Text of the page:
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The tug and pull of science is a lumpy, and not a smooth, process and this lumpiness leaves space for errors.This means that ideas that are thought to be dead may actually have much more to offer,
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The economic consideration of scientific processes is that scientists in physics, chemistry, biology, etc., let alone economics, are human actors; they are rational choosers. We pursue our goals as effectively as we can in our scientific endeavours in the same way as we do in our commercial behaviour. This does not rule out ‘truth seeking’ as a primary motivation in science, but it does mean that we have to recognise that scientists, like other actors we examine with the tools of economic reasoning, are rational choosers who are making choices against a background of constraints.There
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We don’t just study the evolution of economic ideas to get a better grasp on current theory, as Schumpeter (1954, p. 4) could be interpreted as saying. 9 We certainly don’t study the history of economic thought only as a method of learning how to read and react to economic argument, as Stigler said. And it is an act of extreme hubris to suggest that the only way to treat older thinkers is to find in their work the models that present-day thinkers are working with, as Samuelson suggests. No, in Boulding’s argument we continue to read Adam Smith because Adam Smith’s ideas still have evolutionary potential for our efforts in contemporary theorising.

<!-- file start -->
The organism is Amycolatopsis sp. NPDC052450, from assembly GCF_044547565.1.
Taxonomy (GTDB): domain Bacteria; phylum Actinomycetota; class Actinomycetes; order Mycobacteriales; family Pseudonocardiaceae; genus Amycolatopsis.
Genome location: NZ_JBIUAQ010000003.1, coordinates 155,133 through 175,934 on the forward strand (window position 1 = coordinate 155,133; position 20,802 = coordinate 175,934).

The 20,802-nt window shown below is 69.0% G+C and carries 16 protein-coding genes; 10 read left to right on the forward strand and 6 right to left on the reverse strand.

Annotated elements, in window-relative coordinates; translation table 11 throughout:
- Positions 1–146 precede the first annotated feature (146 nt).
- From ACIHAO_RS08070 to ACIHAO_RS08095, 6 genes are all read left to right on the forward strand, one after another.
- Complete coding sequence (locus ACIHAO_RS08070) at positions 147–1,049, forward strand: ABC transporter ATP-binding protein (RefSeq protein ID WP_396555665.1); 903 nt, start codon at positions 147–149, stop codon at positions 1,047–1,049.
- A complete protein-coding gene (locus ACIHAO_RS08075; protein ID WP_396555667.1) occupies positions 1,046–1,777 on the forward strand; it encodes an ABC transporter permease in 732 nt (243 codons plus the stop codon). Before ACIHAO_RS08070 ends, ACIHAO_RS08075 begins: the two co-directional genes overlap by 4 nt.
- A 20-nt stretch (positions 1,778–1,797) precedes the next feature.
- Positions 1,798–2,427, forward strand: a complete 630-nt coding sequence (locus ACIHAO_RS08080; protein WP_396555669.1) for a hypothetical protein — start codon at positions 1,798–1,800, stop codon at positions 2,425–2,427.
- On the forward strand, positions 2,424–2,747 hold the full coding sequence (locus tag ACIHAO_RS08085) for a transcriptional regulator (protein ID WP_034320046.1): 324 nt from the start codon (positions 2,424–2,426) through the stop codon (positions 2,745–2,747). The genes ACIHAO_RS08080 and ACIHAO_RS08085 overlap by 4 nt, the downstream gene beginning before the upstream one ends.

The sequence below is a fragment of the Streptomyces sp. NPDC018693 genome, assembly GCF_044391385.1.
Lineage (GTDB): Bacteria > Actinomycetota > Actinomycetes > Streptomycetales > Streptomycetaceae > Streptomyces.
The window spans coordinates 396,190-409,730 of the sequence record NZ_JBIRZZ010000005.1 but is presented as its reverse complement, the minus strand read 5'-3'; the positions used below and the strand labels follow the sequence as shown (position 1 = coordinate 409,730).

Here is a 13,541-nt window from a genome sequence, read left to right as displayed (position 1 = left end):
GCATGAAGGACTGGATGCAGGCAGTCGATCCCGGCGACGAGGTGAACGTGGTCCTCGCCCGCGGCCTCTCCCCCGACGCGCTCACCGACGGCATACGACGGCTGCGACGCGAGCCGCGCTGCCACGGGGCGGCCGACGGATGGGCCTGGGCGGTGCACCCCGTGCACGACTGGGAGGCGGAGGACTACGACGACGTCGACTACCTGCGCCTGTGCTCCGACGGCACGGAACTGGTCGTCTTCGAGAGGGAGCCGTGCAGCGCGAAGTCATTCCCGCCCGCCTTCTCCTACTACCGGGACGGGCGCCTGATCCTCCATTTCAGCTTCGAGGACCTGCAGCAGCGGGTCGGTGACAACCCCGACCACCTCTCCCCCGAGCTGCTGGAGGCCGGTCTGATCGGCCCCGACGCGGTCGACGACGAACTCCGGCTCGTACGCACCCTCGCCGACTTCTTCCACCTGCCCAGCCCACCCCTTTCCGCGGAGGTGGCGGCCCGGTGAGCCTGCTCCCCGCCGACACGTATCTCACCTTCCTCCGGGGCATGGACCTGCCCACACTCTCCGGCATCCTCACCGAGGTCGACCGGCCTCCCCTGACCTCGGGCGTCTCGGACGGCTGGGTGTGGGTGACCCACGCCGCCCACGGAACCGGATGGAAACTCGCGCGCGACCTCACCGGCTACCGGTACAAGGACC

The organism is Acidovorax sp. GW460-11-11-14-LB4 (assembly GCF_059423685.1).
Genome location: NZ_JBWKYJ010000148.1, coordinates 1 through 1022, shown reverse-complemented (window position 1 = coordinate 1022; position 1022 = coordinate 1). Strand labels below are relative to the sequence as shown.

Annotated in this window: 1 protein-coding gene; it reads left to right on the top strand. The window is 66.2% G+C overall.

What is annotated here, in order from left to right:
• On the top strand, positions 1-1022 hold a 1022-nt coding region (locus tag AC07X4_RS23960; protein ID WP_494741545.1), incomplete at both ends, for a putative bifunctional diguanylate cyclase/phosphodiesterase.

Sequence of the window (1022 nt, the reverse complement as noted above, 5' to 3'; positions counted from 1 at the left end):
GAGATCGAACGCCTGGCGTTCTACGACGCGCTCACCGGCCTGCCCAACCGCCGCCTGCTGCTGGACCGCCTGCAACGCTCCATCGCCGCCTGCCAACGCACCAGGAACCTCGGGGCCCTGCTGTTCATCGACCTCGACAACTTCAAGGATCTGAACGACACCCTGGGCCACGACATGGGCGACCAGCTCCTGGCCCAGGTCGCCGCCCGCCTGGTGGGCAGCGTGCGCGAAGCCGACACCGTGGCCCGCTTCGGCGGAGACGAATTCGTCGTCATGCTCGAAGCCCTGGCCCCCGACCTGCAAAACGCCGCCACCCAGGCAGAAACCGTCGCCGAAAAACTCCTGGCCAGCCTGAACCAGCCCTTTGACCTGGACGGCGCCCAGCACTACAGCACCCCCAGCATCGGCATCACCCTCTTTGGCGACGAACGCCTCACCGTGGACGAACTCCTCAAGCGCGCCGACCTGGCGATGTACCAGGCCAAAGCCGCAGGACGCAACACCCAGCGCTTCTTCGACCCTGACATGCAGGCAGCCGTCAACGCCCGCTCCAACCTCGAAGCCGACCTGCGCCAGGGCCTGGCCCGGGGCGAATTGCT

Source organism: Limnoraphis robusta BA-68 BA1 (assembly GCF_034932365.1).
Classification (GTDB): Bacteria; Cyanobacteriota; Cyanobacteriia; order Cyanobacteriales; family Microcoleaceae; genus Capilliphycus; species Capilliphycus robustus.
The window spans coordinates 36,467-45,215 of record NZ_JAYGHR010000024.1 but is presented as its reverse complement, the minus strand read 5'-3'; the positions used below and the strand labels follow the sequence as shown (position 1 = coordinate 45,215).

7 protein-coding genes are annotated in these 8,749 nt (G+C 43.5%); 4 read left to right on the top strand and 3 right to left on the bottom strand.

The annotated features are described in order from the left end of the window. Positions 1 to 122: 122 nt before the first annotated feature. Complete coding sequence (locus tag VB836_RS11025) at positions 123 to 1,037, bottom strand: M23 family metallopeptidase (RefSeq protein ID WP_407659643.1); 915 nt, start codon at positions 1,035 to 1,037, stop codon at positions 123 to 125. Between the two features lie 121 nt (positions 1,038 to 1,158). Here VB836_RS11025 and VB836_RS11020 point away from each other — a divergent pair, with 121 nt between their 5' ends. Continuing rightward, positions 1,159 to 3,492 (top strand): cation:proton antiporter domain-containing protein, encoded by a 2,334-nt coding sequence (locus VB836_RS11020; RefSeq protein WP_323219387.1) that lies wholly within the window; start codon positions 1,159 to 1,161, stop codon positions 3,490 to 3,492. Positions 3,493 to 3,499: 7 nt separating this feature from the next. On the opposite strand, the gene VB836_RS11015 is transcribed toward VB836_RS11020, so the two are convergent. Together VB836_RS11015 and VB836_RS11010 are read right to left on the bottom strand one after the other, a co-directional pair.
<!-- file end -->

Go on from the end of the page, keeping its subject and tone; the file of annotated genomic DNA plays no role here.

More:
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PERCHÈ STUDIARE LA STORIA DELLE IDEE
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3. Does the past have a useful economics?
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The bottom line is that there are opportunity costs associated with studying the history of ideas in economics, and it would be foolish for anyone to deny that.